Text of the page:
Superhero movies, and why escapism matters

Might it be time for a few more lighter superhero movies? Is Batman V Superman as dark as they will get?

It’s not been a good year to switch on the news, whichever way your politics lean. And sadly, there’s no shortage of atrocities at the moment, and a feeling that all is not well with the world.

With all this in mind, shouldn’t we end our desire to see our heroes thrust into the ‘real world’ and embrace the notions they were created to represent?

Since the 1980s the comics industry has been obsessed with deconstructing our superheroes and bringing them down to our level. With the release of Alan Moore and Dave Gibbons’ Watchmen and Frank Miller’s The Dark Knight Returns, we saw our heroes filtered through the prism of ‘realism’ – one in which politics and existential struggles governed the use of their abilities and their place in the world. This was a breath of fresh air for the industry at the time, though it can be argued that the reverence of these iconic stories has had negative ramifications on the industry and its outreach to new audiences. DC in particular has decided to embrace the wholesome nature of their characters once again with its DC Rebirth initiative after fans feared things had gotten too dark.

Hollywood, on the other hand, eschewed that interpretation initially, filling the 90s with kitsch and camp adaptations culminating in my favourite boozy treat – Batman And Robin. For the longest time studios stayed clear of the Superhero genre altogether as B&R proved a commercial and critical flop for Warner Brothers. Blade went a long way to proving that comic adaptations could be hits for the studio system once again and Bryan Singer’s X-Men confirmed that. Sam Raimi’s Spider-Man cemented their place as the summer blockbuster genre of choice with audiences yearning for escapism in a post 9/11 world.

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After the success of The Dark Knight, ‘grounded and gritty’ was the preferred phrase used by studio execs to sell their latest property. This was rife throughout the industry and the after effects of Nolan’s deconstruction of the superhero can be found as recently as this year’s Batman V Superman: Dawn Of Justice and last years critical punch bag – Fantastic Four.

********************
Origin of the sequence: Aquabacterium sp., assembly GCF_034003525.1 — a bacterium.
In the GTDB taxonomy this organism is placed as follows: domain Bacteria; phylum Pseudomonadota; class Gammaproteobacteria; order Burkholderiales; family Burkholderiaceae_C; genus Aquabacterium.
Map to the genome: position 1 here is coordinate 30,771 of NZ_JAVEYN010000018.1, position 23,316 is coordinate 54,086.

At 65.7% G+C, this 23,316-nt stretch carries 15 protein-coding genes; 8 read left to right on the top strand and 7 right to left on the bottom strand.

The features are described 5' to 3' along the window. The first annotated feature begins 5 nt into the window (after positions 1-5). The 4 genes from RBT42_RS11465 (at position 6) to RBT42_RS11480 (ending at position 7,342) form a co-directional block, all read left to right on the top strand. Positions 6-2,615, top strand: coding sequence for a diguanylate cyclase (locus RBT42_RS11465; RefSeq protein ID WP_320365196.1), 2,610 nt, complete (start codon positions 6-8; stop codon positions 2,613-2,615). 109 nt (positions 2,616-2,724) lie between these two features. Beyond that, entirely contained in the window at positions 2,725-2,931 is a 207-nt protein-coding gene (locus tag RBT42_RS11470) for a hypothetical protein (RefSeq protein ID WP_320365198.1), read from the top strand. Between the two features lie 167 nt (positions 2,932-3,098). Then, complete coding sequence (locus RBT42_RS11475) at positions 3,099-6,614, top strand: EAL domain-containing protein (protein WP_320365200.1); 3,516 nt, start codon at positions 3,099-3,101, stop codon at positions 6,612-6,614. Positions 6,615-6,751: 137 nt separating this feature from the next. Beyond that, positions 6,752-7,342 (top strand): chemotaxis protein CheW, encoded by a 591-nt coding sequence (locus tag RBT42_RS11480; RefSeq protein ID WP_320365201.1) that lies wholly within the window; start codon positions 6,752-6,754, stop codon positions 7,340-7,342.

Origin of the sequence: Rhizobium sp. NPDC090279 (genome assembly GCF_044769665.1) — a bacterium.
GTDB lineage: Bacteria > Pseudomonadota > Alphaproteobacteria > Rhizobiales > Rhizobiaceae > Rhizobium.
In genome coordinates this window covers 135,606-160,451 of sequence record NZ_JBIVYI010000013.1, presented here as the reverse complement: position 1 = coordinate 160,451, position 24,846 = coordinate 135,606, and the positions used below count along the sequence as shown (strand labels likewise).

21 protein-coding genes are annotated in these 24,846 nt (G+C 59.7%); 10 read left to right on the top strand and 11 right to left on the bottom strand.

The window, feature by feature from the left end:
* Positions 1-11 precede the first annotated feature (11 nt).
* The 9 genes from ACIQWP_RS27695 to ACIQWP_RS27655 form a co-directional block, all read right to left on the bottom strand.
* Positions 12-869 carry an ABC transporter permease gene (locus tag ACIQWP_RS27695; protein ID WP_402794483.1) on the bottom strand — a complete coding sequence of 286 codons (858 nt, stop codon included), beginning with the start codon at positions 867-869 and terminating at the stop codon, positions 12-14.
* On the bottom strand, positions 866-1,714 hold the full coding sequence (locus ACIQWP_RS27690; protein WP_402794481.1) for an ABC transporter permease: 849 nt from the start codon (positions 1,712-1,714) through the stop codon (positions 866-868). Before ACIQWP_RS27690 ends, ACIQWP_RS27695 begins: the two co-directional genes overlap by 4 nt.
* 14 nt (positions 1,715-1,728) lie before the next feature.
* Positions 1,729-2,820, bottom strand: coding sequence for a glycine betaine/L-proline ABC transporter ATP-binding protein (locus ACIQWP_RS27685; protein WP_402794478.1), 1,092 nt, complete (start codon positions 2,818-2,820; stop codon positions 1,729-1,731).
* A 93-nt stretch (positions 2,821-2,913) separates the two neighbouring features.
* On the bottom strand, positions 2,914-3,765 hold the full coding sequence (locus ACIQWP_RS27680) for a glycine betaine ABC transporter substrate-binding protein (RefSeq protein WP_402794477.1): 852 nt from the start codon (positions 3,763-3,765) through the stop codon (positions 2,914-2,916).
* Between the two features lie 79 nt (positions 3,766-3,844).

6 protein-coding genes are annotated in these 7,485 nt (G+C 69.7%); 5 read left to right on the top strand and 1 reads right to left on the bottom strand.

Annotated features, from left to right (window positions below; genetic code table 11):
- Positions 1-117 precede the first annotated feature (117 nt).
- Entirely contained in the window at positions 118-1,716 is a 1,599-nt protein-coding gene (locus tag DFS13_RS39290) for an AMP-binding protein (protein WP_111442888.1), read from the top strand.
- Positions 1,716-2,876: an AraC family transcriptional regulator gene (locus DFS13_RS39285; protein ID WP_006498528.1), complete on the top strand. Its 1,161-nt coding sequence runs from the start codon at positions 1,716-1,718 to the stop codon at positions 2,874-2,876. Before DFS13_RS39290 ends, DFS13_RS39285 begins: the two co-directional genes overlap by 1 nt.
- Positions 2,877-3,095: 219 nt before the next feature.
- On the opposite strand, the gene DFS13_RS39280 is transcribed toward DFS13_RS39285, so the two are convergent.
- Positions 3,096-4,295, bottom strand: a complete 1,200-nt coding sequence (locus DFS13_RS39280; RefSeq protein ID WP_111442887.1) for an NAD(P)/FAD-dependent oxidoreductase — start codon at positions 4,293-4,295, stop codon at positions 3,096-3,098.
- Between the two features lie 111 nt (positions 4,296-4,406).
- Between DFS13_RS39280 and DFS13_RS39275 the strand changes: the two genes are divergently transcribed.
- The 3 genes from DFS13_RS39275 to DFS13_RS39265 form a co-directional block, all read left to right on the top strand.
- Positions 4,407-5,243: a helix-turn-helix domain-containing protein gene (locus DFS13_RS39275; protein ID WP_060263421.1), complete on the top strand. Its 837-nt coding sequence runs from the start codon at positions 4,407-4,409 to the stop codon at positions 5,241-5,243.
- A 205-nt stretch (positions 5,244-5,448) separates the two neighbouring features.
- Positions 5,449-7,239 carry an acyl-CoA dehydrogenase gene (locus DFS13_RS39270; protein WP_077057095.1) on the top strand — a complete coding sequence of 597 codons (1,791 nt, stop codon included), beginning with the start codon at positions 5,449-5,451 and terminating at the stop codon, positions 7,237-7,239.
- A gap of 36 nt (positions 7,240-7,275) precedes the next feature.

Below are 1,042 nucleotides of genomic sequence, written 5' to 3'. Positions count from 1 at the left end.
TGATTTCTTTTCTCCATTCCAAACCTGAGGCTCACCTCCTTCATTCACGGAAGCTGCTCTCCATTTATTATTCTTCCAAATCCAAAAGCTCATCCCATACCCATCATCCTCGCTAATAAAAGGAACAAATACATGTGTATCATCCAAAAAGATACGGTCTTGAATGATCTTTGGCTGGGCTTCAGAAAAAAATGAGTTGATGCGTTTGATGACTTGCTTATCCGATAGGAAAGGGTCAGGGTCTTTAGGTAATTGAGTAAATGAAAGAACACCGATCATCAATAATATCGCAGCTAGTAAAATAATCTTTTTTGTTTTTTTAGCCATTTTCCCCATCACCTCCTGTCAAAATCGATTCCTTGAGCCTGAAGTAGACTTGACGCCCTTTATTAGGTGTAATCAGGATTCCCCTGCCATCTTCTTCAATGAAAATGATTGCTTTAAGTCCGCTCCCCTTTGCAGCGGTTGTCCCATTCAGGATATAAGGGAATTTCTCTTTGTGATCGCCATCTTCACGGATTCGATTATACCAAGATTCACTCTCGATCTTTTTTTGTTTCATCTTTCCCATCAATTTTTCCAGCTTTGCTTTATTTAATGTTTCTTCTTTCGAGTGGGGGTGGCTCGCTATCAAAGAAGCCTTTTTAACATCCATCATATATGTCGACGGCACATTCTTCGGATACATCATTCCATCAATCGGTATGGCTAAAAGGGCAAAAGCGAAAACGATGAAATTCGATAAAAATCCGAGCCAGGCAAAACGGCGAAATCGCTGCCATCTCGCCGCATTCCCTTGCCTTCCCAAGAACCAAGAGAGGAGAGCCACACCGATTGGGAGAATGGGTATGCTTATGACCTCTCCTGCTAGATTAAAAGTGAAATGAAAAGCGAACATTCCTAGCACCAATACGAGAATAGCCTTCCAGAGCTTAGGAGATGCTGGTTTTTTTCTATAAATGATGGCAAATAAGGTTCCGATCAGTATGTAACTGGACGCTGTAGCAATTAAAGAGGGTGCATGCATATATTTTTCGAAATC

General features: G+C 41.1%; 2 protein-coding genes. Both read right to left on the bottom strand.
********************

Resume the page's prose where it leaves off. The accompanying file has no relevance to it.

Man Of Steel (produced by Christopher Nolan) saw Warner Bros doubling down on the real world stakes and the deconstruction of the hero. The Zack Snyder helmed production featured a Superman conflicted about his place in the world – unsure if he should heed his fathers warnings or be the bridge between two civilizations, inspiring man to be better. With heavy-handed Judeo-Christian imagery and a soul-searching Clark Kent, Man Of Steel found itself having a mixed reception upon release. Many criticised the wanton destruction and murderous protagonist of being the exact opposite of what the world wanted from its premiere superhero. Others lauded Snyder and the real world filter through which he portrayed Krypton’s last son. In this day and age is it not fitting that we see truth and justice brought down to our level?

In the years since, we’ve seen both the motion picture adaptations and the comics embrace the idea of our heroes fighting each other as the result of the real world ramifications of their actions. Villains themselves have taken more of a backseat as the ideas of government oversight and mass casualties have moved to the forefront. This summer we saw Captain America: Civil War and Batman V Superman deal with these exact issues to varying degrees of success. The genre needs variety in terms of tone and diversification will ensure its survival, but we are hitting a point where the heroes are more representative of our own failings as opposed to being the beacon of hope they were intended to be.